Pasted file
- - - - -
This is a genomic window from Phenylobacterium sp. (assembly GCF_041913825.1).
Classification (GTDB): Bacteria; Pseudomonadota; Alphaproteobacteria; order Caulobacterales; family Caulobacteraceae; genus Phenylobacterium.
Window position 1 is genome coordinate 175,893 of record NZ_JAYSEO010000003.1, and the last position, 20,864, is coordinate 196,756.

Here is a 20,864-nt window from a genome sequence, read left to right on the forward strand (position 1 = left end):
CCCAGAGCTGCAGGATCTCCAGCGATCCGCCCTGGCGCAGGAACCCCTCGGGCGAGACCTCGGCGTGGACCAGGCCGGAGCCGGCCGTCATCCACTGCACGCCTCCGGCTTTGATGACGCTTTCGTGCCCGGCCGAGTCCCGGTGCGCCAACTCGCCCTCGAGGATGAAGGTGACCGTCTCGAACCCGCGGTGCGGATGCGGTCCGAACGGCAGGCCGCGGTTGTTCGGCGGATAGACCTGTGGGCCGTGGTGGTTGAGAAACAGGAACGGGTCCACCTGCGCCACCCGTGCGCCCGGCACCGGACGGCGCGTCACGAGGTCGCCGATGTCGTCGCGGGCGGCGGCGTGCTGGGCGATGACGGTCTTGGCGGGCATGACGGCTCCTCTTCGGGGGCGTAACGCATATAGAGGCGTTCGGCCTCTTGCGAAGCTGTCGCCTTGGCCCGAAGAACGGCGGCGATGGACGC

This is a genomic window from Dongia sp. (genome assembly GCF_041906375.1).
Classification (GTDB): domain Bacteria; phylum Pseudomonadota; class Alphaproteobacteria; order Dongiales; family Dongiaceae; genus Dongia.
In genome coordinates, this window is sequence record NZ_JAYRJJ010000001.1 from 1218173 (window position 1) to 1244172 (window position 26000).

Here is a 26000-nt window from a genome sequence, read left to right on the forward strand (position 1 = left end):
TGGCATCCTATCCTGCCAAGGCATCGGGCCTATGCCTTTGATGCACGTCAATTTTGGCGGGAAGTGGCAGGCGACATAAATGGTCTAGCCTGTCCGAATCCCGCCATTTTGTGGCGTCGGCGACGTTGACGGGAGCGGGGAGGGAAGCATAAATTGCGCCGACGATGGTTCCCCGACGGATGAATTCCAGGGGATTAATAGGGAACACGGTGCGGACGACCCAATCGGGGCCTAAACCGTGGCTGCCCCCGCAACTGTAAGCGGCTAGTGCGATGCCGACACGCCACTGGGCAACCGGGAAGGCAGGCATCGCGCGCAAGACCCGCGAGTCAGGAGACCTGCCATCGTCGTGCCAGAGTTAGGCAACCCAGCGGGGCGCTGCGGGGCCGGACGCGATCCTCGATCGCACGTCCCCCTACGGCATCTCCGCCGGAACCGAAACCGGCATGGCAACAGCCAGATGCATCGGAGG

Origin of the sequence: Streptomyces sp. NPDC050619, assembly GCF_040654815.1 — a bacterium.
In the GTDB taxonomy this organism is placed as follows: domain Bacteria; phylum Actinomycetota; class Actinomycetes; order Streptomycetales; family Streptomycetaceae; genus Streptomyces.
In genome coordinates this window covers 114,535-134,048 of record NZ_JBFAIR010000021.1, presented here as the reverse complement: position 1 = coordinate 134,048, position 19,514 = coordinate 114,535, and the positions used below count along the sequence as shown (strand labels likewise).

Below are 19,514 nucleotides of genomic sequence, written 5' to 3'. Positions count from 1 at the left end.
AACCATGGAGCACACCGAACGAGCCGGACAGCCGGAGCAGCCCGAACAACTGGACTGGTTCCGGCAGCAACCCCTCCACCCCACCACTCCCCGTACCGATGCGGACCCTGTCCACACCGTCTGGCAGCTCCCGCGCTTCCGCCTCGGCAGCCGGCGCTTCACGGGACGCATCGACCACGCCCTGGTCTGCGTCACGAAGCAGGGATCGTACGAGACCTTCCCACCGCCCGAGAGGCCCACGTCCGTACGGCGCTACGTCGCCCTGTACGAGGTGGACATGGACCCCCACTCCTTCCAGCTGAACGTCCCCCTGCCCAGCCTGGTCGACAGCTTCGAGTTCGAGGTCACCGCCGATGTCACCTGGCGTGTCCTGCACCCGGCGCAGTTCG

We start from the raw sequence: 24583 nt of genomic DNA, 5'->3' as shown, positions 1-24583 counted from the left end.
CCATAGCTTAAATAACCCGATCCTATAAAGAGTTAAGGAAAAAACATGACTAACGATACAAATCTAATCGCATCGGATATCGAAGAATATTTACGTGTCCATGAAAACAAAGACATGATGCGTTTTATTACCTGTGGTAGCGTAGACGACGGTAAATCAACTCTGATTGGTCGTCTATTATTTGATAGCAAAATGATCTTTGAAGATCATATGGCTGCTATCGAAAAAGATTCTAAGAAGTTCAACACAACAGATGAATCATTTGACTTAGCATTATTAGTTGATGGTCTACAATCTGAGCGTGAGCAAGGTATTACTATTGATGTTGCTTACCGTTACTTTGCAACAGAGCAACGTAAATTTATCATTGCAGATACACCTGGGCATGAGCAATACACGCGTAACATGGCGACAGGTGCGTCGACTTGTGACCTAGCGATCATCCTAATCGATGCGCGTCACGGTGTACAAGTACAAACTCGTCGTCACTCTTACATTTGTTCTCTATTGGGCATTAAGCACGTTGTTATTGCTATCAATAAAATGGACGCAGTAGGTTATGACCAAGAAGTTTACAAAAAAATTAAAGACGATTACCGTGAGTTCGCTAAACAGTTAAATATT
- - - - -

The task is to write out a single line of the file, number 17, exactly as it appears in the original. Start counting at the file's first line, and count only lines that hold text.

CCATAGCTTAAATAACCCGATCCTATAAAGAGTTAAGGAAAAAACATGACTAACGATACAAATCTAATCGCATCGGATATCGAAGAATATTTACGTGTCCATGAAAACAAAGACATGATGCGTTTTATTACCTGTGGTAGCGTAGACGACGGTAAATCAACTCTGATTGGTCGTCTATTATTTGATAGCAAAATGATCTTTGAAGATCATATGGCTGCTATCGAAAAAGATTCTAAGAAGTTCAACACAACAGATGAATCATTTGACTTAGCATTATTAGTTGATGGTCTACAATCTGAGCGTGAGCAAGGTATTACTATTGATGTTGCTTACCGTTACTTTGCAACAGAGCAACGTAAATTTATCATTGCAGATACACCTGGGCATGAGCAATACACGCGTAACATGGCGACAGGTGCGTCGACTTGTGACCTAGCGATCATCCTAATCGATGCGCGTCACGGTGTACAAGTACAAACTCGTCGTCACTCTTACATTTGTTCTCTATTGGGCATTAAGCACGTTGTTATTGCTATCAATAAAATGGACGCAGTAGGTTATGACCAAGAAGTTTACAAAAAAATTAAAGACGATTACCGTGAGTTCGCTAAACAGTTAAATATT